“I know it, Tex. I know it,” the warden said, shaking his head sadly. “The trial was a farce. You wuz railroaded. But I’m bound by law to carry out my duty.”

“Ain’t yer fault Warden,” Tex said. Beyond the door at the end of the hall, the crack of the trap door flapping open and the sandbag snapping the rope taut as it fell through echoed in the narrow hallway. “I ain’t no crim’nul...”

“Has he been doing that all night?” The morning shift Sergeant asked as he put his briefcase down on the desktop.

“...turrrrrrrrrrrrrrrrrrrn me loose!”

The midnight shift Sergeant chuckled. “Yeah, all night, about every 30 seconds like clockwork. Kind of mournful, isn’t it?”

“I’d say so. It’s a wonder anybody else in the jail got any sleep.”

“We lucked out there. Midnight shift snagged two more, but they bonded out shortly after they were processed. He’s been by himself for the last five hours.”

“OK then.” The morning Sergeant glanced at the booking sheet. “He’s in just for being drunk. He’s a roughneck for Halliburton, huh? Anything else I should know about?”

“Nah. It was pretty quiet last night. If you’re ready, I think I’ll head home.”

“No sweat. You Sir, are relieved.”

“Thanks. See you tomorrow.”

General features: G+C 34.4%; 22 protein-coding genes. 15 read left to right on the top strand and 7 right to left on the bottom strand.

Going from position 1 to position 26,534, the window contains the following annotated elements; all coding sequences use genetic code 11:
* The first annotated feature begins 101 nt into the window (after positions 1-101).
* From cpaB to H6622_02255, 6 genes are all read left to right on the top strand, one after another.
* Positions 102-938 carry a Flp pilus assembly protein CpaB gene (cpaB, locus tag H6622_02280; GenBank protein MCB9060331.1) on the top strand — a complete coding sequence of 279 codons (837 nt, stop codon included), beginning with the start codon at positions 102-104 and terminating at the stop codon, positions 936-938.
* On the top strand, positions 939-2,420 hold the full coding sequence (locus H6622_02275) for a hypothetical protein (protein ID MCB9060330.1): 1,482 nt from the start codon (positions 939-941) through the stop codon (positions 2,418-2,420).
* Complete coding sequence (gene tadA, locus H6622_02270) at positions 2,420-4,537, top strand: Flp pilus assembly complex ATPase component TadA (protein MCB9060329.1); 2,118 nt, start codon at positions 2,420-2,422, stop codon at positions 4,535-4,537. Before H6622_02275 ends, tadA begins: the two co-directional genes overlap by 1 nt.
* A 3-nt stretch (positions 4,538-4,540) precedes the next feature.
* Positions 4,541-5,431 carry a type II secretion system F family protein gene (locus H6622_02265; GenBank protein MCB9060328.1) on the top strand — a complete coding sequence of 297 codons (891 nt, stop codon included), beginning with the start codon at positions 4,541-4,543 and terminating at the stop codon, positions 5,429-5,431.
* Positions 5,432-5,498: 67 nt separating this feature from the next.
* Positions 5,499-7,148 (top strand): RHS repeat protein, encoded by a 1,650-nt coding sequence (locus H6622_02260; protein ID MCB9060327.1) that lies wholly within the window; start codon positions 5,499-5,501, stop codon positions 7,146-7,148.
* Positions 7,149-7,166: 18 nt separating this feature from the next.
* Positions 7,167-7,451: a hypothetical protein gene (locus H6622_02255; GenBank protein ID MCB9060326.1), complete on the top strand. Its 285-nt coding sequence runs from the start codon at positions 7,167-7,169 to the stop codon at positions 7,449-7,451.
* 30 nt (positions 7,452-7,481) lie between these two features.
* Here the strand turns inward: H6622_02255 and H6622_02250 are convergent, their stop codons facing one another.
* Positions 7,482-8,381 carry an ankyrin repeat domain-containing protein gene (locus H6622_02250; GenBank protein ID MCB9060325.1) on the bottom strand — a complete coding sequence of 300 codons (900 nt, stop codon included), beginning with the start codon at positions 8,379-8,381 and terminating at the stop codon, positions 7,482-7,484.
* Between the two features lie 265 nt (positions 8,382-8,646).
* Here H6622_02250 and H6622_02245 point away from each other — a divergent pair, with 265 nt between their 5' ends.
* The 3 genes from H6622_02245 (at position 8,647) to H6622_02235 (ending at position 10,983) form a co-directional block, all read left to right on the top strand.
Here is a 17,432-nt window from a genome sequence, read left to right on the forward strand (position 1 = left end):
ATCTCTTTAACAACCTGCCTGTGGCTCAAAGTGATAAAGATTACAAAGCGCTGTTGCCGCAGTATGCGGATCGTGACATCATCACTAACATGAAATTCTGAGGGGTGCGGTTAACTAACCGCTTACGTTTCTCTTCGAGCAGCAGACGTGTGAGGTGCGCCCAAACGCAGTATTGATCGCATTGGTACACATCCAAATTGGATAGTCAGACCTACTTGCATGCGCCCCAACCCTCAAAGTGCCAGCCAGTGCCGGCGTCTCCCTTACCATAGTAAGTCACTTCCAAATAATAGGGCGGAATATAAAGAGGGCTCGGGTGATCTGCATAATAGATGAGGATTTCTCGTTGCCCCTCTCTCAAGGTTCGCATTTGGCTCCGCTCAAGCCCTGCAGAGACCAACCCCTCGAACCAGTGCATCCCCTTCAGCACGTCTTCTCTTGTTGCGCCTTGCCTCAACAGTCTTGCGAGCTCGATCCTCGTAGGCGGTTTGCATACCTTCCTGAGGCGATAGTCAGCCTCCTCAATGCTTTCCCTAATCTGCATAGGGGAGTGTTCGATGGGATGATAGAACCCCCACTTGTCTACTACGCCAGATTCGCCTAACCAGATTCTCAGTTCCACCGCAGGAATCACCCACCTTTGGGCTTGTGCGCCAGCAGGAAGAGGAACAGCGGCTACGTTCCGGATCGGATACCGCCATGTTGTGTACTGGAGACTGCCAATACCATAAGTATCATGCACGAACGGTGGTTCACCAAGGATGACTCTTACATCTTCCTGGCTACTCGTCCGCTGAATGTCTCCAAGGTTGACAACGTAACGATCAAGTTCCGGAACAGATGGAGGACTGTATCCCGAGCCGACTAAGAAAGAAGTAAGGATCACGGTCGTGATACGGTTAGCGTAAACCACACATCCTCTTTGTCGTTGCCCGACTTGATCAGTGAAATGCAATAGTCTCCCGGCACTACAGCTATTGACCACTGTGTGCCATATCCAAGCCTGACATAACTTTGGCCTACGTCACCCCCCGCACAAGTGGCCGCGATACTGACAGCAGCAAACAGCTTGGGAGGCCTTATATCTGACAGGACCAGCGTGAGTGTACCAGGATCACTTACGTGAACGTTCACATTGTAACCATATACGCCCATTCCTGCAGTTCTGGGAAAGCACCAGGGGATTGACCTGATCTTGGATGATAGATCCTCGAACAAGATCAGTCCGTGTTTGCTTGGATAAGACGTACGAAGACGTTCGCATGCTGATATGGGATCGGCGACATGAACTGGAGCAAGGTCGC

“Sounds good.”

And as the night shift supervisor pushed open the door, down that long hallway, from the depths of death row, came Tex McCorkle, cowboy’s, lonely, plaintive moan: “I ain’t no crim’nul; turrrrrrrrrrrrrrrrrrrn me loose!”

Posted by MikeM at August 20, 2011 12:59 AM

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Posted by: Alan Kellogg at August 20, 2011 11:07 AM

Dear Alan:

We've had a server issue today. I'm reposting; that should fix the problem.

Posted by: Mike Mc at August 20, 2011 06:30 PM

Now that I've read it, I have to say I found it amusing. I expect he was real puzzled to find himself in jail when he woke up.

Posted by: Alan Kellogg at August 20, 2011 06:49 PM

Alright! Fiction, I love it. . .

Posted by: NavyOne at August 21, 2011 10:22 AM